Swedish Imperialism in the North American Middle Atlantic: 1638-2013 (and counting)
Author(s): Lu Ann De Cunzo
Swedish imperialism in North America began in 1638. Although the colony survived only 17 years, I argue that memory events and places keep Swedish colonialism alive in the U.S. Landscapes and landmarks illuminate the extenuated processes of defining, defending, traversing, and sustanining New Sweden physically, emotionally, and ideologically for 375 years (and counting).
Patricia Seed (1995:2) argued that "colonial rule over the New World was initiated through largely ceremonial practices." The Swedes possessed by landmarking, and then proceeded to create a distinctive productive landscape both like and unlike those they left behind in Europe and those of the Lenape, Susquehannocks, Dutch, and English around them.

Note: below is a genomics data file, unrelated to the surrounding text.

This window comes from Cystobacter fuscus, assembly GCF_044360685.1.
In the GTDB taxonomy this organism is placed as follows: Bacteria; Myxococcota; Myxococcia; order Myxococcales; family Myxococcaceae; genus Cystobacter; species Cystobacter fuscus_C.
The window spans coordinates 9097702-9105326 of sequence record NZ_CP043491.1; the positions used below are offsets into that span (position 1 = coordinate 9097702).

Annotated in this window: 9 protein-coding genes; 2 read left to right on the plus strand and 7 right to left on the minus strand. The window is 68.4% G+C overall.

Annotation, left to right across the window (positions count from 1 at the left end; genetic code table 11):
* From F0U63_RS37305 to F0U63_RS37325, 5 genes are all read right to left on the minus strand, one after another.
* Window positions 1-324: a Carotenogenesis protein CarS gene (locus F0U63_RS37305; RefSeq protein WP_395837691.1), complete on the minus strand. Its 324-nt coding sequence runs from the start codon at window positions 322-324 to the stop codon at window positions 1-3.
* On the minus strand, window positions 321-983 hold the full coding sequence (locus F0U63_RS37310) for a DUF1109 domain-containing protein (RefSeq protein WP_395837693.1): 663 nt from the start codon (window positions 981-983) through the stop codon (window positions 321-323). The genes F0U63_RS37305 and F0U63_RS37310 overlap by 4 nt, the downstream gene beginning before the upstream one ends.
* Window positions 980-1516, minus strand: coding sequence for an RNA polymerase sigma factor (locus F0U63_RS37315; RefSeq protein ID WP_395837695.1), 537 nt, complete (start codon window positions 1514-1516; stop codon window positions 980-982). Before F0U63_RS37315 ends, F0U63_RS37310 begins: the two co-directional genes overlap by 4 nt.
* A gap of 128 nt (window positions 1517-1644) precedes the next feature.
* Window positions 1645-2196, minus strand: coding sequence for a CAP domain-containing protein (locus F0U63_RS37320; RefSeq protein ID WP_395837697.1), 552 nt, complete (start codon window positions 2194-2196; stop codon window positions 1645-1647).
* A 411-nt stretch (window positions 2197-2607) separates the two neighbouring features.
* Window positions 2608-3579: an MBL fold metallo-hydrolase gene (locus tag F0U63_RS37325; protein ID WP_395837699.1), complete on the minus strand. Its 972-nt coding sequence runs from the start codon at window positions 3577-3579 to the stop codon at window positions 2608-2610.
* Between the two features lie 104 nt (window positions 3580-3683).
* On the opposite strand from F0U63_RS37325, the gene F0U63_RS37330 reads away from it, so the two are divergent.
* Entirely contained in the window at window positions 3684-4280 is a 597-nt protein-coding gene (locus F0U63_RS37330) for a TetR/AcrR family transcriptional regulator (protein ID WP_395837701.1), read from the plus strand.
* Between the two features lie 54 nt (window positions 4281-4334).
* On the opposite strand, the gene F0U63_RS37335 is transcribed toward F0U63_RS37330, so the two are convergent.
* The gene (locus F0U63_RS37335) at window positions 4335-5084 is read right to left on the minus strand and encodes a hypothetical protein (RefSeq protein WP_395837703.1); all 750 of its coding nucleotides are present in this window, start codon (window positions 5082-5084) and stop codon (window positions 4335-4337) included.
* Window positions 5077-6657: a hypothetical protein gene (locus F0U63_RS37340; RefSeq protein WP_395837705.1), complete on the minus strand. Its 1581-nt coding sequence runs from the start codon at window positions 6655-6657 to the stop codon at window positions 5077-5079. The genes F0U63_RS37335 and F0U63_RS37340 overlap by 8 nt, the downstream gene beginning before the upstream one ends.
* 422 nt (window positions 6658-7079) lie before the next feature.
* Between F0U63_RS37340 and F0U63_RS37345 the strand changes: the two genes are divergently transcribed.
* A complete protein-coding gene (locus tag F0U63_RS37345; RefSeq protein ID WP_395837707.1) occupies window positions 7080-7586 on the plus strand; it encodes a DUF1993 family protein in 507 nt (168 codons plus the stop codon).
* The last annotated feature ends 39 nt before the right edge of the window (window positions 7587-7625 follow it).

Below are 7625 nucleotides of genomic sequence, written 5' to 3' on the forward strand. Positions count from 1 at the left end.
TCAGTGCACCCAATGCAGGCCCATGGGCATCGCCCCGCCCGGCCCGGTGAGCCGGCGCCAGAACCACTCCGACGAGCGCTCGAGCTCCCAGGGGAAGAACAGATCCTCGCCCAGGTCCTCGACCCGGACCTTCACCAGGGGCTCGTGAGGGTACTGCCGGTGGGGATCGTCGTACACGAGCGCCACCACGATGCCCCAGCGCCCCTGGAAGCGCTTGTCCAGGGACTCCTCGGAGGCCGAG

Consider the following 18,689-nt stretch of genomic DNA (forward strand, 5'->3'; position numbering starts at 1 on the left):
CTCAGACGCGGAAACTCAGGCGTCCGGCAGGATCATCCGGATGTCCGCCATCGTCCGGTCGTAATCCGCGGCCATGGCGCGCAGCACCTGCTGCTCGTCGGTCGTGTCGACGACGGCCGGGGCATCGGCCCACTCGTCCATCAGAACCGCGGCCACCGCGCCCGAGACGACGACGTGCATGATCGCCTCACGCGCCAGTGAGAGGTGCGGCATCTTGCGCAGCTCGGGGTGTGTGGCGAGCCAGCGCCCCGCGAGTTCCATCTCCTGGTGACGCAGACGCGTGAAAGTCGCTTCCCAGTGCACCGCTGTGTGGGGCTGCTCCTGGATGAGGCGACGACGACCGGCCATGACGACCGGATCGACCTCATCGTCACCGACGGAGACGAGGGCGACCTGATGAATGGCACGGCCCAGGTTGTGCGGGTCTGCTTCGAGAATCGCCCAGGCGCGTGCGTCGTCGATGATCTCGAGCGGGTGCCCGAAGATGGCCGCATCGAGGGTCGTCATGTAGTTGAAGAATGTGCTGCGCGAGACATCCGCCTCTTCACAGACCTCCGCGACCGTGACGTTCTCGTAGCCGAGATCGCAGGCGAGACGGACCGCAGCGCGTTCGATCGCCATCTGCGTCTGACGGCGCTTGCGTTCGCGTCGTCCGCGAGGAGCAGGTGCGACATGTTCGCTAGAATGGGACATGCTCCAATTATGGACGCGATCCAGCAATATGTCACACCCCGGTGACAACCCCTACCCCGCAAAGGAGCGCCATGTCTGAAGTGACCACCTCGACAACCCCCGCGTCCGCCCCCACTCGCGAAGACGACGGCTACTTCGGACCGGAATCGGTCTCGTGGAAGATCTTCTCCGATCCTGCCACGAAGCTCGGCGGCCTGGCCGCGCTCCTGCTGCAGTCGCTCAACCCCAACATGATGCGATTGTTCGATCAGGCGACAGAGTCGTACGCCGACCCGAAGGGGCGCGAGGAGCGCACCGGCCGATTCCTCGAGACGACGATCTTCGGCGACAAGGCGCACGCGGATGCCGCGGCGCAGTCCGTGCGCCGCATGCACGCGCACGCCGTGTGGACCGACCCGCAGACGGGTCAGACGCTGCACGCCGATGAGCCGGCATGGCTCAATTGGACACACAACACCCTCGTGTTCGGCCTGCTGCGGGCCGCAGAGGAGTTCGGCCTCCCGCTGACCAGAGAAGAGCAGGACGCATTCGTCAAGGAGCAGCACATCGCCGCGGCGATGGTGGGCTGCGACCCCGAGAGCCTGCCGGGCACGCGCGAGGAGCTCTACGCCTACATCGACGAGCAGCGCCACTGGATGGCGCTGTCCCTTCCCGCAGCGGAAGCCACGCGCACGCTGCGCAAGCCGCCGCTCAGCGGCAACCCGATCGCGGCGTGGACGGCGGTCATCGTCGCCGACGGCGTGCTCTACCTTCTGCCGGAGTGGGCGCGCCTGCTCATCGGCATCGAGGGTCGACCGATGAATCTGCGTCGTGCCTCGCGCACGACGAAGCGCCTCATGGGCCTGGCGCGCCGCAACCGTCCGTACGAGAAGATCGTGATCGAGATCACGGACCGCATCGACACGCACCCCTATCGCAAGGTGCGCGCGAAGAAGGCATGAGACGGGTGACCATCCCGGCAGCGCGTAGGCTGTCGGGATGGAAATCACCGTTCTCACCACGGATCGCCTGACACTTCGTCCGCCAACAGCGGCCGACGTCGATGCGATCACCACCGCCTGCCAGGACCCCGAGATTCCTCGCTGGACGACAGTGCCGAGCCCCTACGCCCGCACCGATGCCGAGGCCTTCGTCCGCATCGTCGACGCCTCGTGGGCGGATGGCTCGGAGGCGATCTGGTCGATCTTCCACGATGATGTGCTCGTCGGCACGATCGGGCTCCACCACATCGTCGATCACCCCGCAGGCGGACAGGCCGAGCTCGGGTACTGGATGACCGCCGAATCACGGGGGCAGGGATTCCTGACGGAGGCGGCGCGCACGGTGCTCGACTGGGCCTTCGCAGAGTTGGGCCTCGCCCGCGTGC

New Sweden receives heightened attention at memory moments every quarter century and will again during 375th anniversary celebrations in 2013. Landmarks abound, and yet landscape changes rooted in colonial ideologies of resource exploitation now thwart efforts to sustain the colony's authentic landmarks, the fortifications.
This Resource is Part of the Following Collections
- Society for Historical Archaeology 2013 •
- Colonial Scandinavia and Scandinavian Colonialism: Archaeological aspects of a forgotten past
Cite this Record
Swedish Imperialism in the North American Middle Atlantic: 1638-2013 (and counting). Lu Ann De Cunzo. Presented at Society for Historical Archaeology, Leicester, England, U.K. 2013 ( tDAR id: 428287)
17th century, 21st century
min long: -129.199; min lat: 24.495 ; max long: -66.973; max lat: 49.359 ;